Patau Syndrome in Babies: Causes, Symptoms and Treatment
Patau syndrome is an alteration that generates an extra or additional chromosome. This anomaly occurs in the womb when an issue arises during cell division.
This syndrome, also known as trisomy, was discovered by the geneticist Klaus Patau in 1960. Statistics show that 1 in every 10 thousand babies is born with Patau syndrome.
Human cells are composed of 46 chromosomes. Babies with trisomy have a total of 47 chromosomes. This change can cause major malformations.
Anomalies caused by Patau syndrome
Patau syndrome can occur either partially or completely. The severity of the syndrome will influence the baby’s life expectancy and degree of malformations present. This trisomy can cause the following:
- Genital anomalies.
- Severe mental retardation.
- Kidney cysts.
- Rotation of internal organs (the heart may be found on the right side of the body instead of the left).
- Inguinal or umbilical hernias.
- Cleft lip and cleft palate.
- Brain and heart malformations.
- Malformations of the hands, ears and bones.
- Small and close together eyes.
- Supernumerary or additional fingers or toes.
- Visual disorders as well as hearing problems, sleep apnea and seizures.
Although this syndrome isn’t hereditary, it’s more likely to be suffered by babies whose mothers are above the age of 35.
Unfortunately, the prognosis of this condition is not favorable: 80% of children with Patau syndrome do not survive the first month of life due to multiple anomalies and complications.
Patau syndrome is more common in females. The life expectancy for a child with this condition is 10 years.
Can Patau syndrome be prevented?
Unfortunately, the answer is no. However, a chromosomal study can detect the presence of trisomy at an early stage of pregnancy.
Parents who already have a child with trisomy are advised to undergo genetic tests to reduce the risk of their second child suffering from the same condition.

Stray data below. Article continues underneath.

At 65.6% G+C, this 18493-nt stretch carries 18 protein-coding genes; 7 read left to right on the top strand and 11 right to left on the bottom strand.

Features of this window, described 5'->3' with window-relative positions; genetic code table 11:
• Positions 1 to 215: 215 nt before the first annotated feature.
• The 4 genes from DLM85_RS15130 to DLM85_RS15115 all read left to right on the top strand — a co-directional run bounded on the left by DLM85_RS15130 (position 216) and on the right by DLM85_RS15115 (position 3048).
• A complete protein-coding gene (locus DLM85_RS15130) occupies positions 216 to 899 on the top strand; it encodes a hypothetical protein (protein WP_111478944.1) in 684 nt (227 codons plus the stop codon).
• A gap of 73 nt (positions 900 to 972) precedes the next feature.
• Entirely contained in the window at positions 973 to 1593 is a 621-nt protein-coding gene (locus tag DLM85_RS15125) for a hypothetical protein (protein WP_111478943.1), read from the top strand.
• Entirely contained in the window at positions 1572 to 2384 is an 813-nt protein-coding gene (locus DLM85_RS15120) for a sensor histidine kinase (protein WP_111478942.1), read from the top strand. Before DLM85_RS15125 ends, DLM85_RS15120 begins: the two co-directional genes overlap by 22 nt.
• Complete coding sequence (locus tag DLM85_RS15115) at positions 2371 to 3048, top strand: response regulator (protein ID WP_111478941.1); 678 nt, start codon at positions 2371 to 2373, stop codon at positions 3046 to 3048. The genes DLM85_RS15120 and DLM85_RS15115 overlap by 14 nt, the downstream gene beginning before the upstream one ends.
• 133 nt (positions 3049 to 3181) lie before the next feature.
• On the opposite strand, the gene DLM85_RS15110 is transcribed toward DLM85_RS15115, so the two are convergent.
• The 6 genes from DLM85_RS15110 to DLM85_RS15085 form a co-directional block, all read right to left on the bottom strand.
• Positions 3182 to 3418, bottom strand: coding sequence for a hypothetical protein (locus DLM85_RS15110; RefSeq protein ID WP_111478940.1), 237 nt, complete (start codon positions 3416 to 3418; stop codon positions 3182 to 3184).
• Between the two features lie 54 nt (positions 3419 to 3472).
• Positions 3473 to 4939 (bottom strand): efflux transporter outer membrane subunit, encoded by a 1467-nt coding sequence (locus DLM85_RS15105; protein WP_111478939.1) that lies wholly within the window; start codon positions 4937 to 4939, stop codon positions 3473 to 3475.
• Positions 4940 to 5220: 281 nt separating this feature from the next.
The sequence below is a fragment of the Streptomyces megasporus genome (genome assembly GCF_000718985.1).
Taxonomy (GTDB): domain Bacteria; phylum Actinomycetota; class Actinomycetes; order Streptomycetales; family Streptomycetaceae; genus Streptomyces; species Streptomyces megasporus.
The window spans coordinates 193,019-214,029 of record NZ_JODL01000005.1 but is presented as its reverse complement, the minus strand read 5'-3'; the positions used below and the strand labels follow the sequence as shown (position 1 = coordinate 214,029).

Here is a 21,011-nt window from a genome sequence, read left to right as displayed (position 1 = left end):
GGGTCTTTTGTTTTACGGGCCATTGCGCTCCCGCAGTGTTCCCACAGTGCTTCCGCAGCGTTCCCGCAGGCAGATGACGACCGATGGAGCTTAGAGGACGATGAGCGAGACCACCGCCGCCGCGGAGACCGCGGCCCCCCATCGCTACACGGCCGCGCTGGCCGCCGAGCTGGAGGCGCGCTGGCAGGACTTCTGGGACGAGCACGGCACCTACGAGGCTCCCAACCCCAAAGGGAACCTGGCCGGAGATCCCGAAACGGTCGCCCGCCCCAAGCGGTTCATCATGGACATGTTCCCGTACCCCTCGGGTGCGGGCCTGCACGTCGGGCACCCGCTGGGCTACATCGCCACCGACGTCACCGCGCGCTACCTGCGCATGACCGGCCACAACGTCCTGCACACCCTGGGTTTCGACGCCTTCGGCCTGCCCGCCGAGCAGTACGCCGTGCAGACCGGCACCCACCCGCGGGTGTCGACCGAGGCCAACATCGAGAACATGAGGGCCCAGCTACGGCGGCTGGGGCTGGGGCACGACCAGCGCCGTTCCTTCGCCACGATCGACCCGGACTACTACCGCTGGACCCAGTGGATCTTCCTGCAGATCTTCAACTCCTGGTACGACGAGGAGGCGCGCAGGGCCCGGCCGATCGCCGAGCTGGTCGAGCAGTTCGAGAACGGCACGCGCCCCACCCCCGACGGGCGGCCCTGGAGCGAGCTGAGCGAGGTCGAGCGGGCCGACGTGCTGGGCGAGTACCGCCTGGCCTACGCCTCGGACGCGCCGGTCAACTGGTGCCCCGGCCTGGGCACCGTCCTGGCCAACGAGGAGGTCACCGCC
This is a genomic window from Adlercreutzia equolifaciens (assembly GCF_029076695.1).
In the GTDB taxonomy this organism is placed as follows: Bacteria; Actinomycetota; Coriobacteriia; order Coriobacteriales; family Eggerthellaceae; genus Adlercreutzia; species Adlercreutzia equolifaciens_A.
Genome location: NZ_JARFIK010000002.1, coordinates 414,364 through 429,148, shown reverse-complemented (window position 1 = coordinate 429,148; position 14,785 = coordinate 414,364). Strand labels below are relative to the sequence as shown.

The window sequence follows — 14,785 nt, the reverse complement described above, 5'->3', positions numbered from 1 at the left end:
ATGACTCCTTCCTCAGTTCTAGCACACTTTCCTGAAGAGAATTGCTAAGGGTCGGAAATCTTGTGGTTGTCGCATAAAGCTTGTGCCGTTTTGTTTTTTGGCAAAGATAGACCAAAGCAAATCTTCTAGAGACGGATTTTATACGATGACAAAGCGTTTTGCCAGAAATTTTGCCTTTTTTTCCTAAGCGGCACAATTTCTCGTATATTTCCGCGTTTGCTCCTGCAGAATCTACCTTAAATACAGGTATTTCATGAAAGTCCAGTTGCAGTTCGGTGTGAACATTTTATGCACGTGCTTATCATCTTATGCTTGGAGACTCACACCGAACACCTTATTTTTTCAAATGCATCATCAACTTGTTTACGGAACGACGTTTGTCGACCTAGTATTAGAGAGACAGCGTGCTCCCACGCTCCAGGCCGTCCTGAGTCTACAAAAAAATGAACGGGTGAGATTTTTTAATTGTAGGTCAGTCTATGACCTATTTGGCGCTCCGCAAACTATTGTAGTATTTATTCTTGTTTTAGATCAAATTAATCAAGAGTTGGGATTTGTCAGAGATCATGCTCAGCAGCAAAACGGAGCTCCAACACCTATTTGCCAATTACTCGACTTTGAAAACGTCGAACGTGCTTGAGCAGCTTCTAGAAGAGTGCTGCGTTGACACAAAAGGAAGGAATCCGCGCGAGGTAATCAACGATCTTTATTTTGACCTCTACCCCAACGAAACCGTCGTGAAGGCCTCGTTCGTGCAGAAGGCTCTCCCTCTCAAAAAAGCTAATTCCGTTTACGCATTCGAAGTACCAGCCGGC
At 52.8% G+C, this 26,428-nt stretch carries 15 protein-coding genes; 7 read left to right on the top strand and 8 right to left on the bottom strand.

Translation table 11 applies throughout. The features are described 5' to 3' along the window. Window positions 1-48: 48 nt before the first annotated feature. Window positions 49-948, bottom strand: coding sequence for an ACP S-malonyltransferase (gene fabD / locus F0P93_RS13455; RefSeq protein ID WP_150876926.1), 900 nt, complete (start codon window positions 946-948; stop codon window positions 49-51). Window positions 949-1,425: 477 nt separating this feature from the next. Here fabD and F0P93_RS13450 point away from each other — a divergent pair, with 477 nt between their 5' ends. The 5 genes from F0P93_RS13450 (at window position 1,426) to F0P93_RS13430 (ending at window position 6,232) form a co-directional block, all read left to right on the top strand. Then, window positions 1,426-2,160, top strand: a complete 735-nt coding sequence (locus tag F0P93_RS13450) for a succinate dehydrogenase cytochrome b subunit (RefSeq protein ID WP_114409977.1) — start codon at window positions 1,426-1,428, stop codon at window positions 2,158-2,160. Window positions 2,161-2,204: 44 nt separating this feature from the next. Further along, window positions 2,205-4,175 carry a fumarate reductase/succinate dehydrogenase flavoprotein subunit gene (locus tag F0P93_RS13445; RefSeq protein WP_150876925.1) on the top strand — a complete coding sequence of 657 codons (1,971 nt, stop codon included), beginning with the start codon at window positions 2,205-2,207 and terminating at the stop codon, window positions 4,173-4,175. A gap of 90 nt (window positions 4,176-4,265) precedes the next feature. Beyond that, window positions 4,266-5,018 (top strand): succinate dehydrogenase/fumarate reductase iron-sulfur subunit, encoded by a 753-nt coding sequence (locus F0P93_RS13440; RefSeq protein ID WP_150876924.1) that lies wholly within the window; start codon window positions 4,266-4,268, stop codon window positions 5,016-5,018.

How is it diagnosed?
After 15 weeks of pregnancy, an accurate diagnosis can be obtained about whether the baby presents certain genetic malformations or not.
In the case of a woman who hasn’t followed up on her pregnancy, a perinatologist will be able to establish whether the baby has Patau syndrome after the birth of the child.
Tests to diagnose trisomy 13
It is important for all pregnant women to follow up on their pregnancy. This is especially vital for those who are having their first child after the age of 35.
To diagnose genetic malformations, obstetricians can use the following diagnostic methods:
- Obstetric abdominal ultrasounds. This is a painless and external method that is widely used in pregnant women.
- Chromosome map or karyotype. Fetal cells extracted from the placental tissue are used to perform this test. The cells are subjected to a biopsy to determine the presence of genetic diseases.
- Amniocentesis. This test implies obtaining fluid from the uterine sac.
- Cordocentesis. This test consists of puncturing the umbilical cord’s blood vessel in order to obtain a study sample.
Treatment for children with Patau syndrome
The treatment of this condition consists of providing personalized attention to each child. This attention depends on the particular condition and physical malformations that have to be dealt with. Heart problems are, for the most part, the cause of death among children with this condition.
Currently, there are ethical dilemmas that exist regarding whether the life of these babies should be prolonged when their life expectancy doesn’t exceed the first weeks after birth.
In addition, many people wonder whether it is worthwhile to subject these babies to major surgeries. For some, these interventions only prolong the parents’ pain and the child’s agony.
Undoubtedly, what is certain is that all babies born with this condition require medical assistance from the moment they’re born in order to make them comfortable and to give guidance to parents about how to provide palliative care from a physical and emotional point of view.
Fortunately, Patau syndrome has a very low incidence. However, parents who have gone through the painful task of taking care of a baby with this type of syndrome should not hesitate to seek professional advice to help overcome, little by little, the pain caused by the death of their little one.
All cited sources were thoroughly reviewed by our team to ensure their quality, reliability, currency, and validity. The bibliography of this article was considered reliable and of academic or scientific accuracy.
- Bazán-Ruiz, S., Bendezú-Quispe, G., & Huiza, L. (2014). Síndrome de Patau. Revista Medica Herediana, 25(1), 52-52. http://www.scielo.org.pe/scielo.php?pid=S1018-130X2014000100009&script=sci_arttext
- Edwards JH, Harnden DG, Cameron AH, Crosse VN, Wolff OH. (1960). A new trisomic syndrome. Lancet 1960; 1: 787-9.
- J Ment Defic Res. (1990). Singh. Trisomy 13 (Patau´s syndrome): a rare case of survival into adulthood. 1990; 34: 91-3.
- Sierra Santos, L., Álvarez Herrero, C., Gil Sánchez, L., & Sierra Santos, E. (2001). Un síndrome de Patau con una supervivencia que supera los pronósticos. Medifam, 11(8), 70-74. http://scielo.isciii.es/scielo.php?pid=S1131-57682001000800009&script=sci_arttext&tlng=pt
- Sugayama, S. M. M., Chong, A. K., Albano, L. M. J., Utagawa, C. Y., Bertola, D. R., Koiffmann, C. P., & Gonzalez, C. H. (1999). Estudo genético-clínico de 20 pacientes com trissomia 13 (síndrome de Patau).